The Corner

Law & the Courts

Federal Judges Block Heartbeat Bills in Tennessee and Georgia

Women protest Georgia’s “heartbeat bill” at the Georgia State Capitol in Atlanta, Ga, May 7, 2019. (Elijah Nouvelage/Reuters)

Earlier this week, Tennessee governor Bill Lee signed a “heartbeat bill” prohibiting abortion after a fetal heartbeat can be detected, which can occur as early as six weeks into pregnancy. The law makes Tennessee one of a dozen states to have enacted such a bill, most of which were signed at some point last year.

But less than an hour after the law took effect in Tennessee, a federal judge blocked it, issuing a temporary restraining order against the policy in response to a lawsuit from the ACLU, Planned Parenthood, and the Center for Reproductive Rights.

“Plaintiffs have demonstrated they will suffer immediate and irreparable injury, harm, loss, or damage if injunctive relief is not granted pending a preliminary injunction hearing,” wrote U.S. district judge William L. Campbell.

“The Act will immediately impact patients seeking abortions and imposes criminal sanctions on abortion providers,” Campbell added. “The time-sensitive nature of the procedure also weighs in favor of injunctive relief pending a preliminary injunction hearing.”

This ruling is the second time this week alone that a federal judge has ruled against a heartbeat bill. In Georgia, U.S. district judge Steve C. Jones permanently blocked the state’s version of the law, writing that, “by prohibiting a woman from terminating her pregnancy upon the detection of a fetal heartbeat, [the law] constitutes a pre-viability abortion ban.”

“As this ban directly conflicts with binding Supreme Court precedent (i.e., the core holdings in Roe, Casey, and their progeny) and thereby infringes upon a woman’s constitutional right to obtain an abortion prior to viability, the Court is left with no other choice but to declare it unconstitutional,” Jones added.

These decisions aren’t surprising to anyone who has followed the controversy over heartbeat bills, which, one by one, judges have temporarily blocked or permanently struck down after determining that they contradict prevailing abortion jurisprudence. Though disappointing to pro-lifers, these legal challenges and the judicial responses have revealed the flaws in our status quo on abortion policy.

Last year, as states passed heartbeat bills that were subsequently and unilaterally blocked in federal courts, a number of Democratic states were busy passing abortion legislation, too. New York enacted a law allowing abortion for any reason up to 24 weeks’ gestation (after fetal viability) and altering regulations to allow women to more easily obtain an abortion until birth. Virginia Democrats contemplated a similar bill that, per its sponsor, would’ve allowed elective abortion even during labor. Illinois, Vermont, Rhode Island, and Maine enacted a variety of extreme abortion bills, some enshrining the right to unlimited abortion in the state constitution, some declaring elective abortion at any stage of pregnancy a “fundamental right,” and some repealing state bans on partial-birth abortion.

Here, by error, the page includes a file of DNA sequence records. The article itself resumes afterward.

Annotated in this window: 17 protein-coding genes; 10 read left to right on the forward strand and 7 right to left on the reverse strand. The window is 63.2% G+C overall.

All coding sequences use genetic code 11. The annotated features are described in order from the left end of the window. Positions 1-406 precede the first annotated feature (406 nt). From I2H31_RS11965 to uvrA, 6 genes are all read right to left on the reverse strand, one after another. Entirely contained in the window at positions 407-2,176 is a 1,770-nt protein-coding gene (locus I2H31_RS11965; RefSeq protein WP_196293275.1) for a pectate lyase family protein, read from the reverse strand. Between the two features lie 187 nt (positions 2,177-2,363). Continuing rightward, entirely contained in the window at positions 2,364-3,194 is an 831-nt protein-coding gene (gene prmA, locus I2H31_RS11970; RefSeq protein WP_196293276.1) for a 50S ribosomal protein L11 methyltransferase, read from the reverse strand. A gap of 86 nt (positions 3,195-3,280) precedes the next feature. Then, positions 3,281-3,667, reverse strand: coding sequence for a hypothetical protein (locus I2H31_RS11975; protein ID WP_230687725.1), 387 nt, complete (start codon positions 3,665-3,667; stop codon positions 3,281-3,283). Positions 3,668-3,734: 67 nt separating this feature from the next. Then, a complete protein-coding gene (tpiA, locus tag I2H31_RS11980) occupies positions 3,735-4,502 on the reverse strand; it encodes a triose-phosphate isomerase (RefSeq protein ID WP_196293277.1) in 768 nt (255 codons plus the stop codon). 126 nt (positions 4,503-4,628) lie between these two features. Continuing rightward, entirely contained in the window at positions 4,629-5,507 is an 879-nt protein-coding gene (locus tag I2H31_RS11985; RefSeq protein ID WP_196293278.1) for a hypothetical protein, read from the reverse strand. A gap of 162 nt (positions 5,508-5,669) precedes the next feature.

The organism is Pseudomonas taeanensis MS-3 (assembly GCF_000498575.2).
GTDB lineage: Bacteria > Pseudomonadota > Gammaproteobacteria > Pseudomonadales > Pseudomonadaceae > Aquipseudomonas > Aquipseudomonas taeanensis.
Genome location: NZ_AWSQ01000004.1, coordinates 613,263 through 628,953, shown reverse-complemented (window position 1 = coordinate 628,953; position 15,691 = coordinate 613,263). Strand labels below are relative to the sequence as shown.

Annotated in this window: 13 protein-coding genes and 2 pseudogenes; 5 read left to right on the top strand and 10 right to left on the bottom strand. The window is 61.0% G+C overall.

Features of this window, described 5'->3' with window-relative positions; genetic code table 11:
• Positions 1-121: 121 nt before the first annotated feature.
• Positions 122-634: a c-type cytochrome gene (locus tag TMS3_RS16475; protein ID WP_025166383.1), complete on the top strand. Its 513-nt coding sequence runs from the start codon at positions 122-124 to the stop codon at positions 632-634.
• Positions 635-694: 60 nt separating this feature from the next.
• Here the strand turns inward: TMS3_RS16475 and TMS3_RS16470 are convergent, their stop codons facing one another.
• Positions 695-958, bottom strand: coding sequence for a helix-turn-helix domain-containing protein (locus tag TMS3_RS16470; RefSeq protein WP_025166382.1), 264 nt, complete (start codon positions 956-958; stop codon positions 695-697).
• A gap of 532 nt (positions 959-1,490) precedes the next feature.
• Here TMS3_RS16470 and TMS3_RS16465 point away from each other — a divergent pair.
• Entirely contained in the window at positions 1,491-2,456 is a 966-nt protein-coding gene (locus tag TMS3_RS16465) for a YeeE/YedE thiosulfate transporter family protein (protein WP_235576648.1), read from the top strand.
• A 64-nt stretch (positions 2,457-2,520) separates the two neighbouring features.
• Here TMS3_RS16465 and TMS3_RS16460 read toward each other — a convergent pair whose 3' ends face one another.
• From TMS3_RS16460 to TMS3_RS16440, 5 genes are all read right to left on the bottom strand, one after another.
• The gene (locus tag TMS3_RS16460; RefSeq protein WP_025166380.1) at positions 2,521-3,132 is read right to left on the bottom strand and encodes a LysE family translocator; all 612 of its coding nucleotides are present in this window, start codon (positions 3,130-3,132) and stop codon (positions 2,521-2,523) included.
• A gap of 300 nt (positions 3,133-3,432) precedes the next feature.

Not a single one of those laws faced a legal challenge. And how could they? While judges wield Roe and Casey to prevent pro-life citizens from protecting unborn children even after viability — despite the fact that both decisions explicitly acknowledged the state’s interest in doing so — our current jurisprudence does nothing to prevent abortion advocates from loosening restrictions on the procedure to allow elective abortion until birth.

This is a highly unjust status quo considering that the jurisprudence enabling it stems from the anti-constitutional ruling in Roe, a decision that both opponents and supporters of legal abortion admit was poorly reasoned — yet decades of case law are built on that shaky foundation. This is the foremost reason that, instead of resolving the fight over abortion, the Court in Roe cemented it as the most contentious, most persistent policy debate in America.

Heartbeat bills may not have been immediately successful in protecting unborn human life, but they might be deemed a success on two counts. First, they present courts with opportunities to reconsider the heart of our flawed system by directly contradicting the cases that dictate abortion law. Though it likely will require getting such a case before a friendly Supreme Court to actually undo those flawed decisions, that day will never come if pro-life legislators abandon the effort entirely.

Second, they have fostered a conversation about abortion that plays to the strengths of the pro-life cause. Given that the most popular abortion-rights arguments are fallacious claims such as that a fetus is “a clump of cells” or “part of its mother,” talking about the fetal heartbeat — and the fact that it begins so early in pregnancy — helps raise public consciousness of human life in the womb.

It’s clear that supporters of legal abortion fear this strategy; they spent much of last year insisting that reporters refer to fetal heartbeats as “fetal pole cardiac activity” or “embryonic pulsing.” (Most major media outlets, it is worth noting, went right along.) Even though heartbeat bills haven’t yet been permitted to take effect, they have helped expose the way in which abortion supporters dehumanize what is clearly a distinct, vulnerable, living human being.